HER Review: Love Bytes
I’ve been on Twitter since April 2011. During my near-three years and 11,000+ tweets on the social networking site, I’ve enjoyed friendships of varying depths, just as if I had met the same folks at school or at work or in some other flesh-and-blood social environment. Some friends I chat with occasionally, other friends I’ve become closer with and connected with via platforms like Facebook and Words With Friends, and with a select few I’ve exchanged emails, texts, Christmas gifts, family pictures, and so on. There are even friends I’ve lost – not to death, just to other circumstances that end friendships. I’ve never experienced an online romance, but I would imagine that if I weren’t married, that probably would have happened too (at least once).
This is the way it works now; screen-to-screen is the new face-to-face. Traditional relationships aren’t a thing of the past, they are simply part of the evolving way we interact as members of society. In writer/director Spike Jonze‘s Her, the protagonist finds himself in a traditional romantic relationship with a woman, with the modern slant of having the relationship exist completely online, but with the (not too distant) futuristic twist of making the woman not an online personification, but making the woman the Operating System itself.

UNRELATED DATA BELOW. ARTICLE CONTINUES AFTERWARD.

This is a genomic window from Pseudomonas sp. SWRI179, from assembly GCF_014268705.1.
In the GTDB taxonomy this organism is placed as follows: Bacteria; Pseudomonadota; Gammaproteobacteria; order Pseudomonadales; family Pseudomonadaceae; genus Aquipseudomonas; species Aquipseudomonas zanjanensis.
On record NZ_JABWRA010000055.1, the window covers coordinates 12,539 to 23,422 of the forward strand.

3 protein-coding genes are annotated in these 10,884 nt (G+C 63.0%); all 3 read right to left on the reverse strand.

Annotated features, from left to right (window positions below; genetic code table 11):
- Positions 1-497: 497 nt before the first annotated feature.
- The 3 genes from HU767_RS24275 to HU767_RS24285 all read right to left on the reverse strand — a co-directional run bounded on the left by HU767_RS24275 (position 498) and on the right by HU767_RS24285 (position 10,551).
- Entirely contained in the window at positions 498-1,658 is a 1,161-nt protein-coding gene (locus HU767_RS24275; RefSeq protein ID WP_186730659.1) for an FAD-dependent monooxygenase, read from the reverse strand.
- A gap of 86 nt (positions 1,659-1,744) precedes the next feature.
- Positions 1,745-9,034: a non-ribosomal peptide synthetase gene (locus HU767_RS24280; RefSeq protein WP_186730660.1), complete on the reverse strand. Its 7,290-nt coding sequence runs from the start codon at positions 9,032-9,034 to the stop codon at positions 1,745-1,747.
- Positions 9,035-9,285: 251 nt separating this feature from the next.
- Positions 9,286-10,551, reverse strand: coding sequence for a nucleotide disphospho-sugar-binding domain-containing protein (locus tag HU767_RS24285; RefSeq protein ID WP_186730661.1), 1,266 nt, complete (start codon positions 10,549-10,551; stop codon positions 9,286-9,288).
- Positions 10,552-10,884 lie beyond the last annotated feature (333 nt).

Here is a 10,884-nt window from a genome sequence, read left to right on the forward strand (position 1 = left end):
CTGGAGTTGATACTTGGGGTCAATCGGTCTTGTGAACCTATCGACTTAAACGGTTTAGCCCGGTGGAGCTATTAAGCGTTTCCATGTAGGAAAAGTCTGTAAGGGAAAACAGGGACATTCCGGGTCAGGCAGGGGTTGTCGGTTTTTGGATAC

Theodore Twombley (Joaquin Phoenix), a man soon to be divorced from his wife, Catherine (Rooney Mara), lives in relative solitude. His job requires little interaction with others, he only sees old friends (including Amy, played by Amy Adams) when he bumps into them at the elevator in their apartment building, and he has no romantic pursuits. With no structure in his life, Theodore is enticed by a new Operating System that promises to not only get him organized, but to serve him across all of his devices and to evolve as he evolves so that it will continue to meet his needs. When he installs the OS and answers a few quick questions, Samantha is … well, let’s just say Samantha is born.